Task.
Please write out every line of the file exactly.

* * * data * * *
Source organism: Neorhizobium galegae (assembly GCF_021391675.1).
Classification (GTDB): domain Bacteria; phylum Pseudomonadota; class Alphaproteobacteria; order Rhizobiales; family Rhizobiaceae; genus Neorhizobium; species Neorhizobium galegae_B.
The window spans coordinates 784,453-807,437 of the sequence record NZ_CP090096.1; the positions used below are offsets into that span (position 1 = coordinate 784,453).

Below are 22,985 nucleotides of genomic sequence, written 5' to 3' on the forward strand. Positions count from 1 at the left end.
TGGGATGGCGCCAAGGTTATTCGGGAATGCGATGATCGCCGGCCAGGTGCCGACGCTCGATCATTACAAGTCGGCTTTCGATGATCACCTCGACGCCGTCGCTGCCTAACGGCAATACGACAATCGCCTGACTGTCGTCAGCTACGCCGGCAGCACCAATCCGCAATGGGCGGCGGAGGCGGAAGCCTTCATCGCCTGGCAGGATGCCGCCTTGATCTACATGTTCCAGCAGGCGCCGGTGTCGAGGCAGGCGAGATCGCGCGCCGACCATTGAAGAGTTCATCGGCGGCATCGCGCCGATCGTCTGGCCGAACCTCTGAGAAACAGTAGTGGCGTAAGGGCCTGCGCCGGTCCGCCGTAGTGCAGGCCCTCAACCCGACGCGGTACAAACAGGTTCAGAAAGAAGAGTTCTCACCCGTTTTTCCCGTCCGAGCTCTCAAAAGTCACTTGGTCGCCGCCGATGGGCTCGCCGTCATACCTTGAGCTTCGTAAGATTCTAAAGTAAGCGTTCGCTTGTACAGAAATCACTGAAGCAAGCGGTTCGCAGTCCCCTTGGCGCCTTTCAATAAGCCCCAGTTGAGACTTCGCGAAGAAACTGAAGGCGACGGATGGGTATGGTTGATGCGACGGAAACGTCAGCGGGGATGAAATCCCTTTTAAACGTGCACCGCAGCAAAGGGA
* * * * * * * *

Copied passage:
Source organism: Neorhizobium galegae (assembly GCF_021391675.1).
Classification (GTDB): domain Bacteria; phylum Pseudomonadota; class Alphaproteobacteria; order Rhizobiales; family Rhizobiaceae; genus Neorhizobium; species Neorhizobium galegae_B.
The window spans coordinates 784,453-807,437 of the sequence record NZ_CP090096.1; the positions used below are offsets into that span (position 1 = coordinate 784,453).

Below are 22,985 nucleotides of genomic sequence, written 5' to 3' on the forward strand. Positions count from 1 at the left end.
TGGGATGGCGCCAAGGTTATTCGGGAATGCGATGATCGCCGGCCAGGTGCCGACGCTCGATCATTACAAGTCGGCTTTCGATGATCACCTCGACGCCGTCGCTGCCTAACGGCAATACGACAATCGCCTGACTGTCGTCAGCTACGCCGGCAGCACCAATCCGCAATGGGCGGCGGAGGCGGAAGCCTTCATCGCCTGGCAGGATGCCGCCTTGATCTACATGTTCCAGCAGGCGCCGGTGTCGAGGCAGGCGAGATCGCGCGCCGACCATTGAAGAGTTCATCGGCGGCATCGCGCCGATCGTCTGGCCGAACCTCTGAGAAACAGTAGTGGCGTAAGGGCCTGCGCCGGTCCGCCGTAGTGCAGGCCCTCAACCCGACGCGGTACAAACAGGTTCAGAAAGAAGAGTTCTCACCCGTTTTTCCCGTCCGAGCTCTCAAAAGTCACTTGGTCGCCGCCGATGGGCTCGCCGTCATACCTTGAGCTTCGTAAGATTCTAAAGTAAGCGTTCGCTTGTACAGAAATCACTGAAGCAAGCGGTTCGCAGTCCCCTTGGCGCCTTTCAATAAGCCCCAGTTGAGACTTCGCGAAGAAACTGAAGGCGACGGATGGGTATGGTTGATGCGACGGAAACGTCAGCGGGGATGAAATCCCTTTTAAACGTGCACCGCAGCAAAGGGA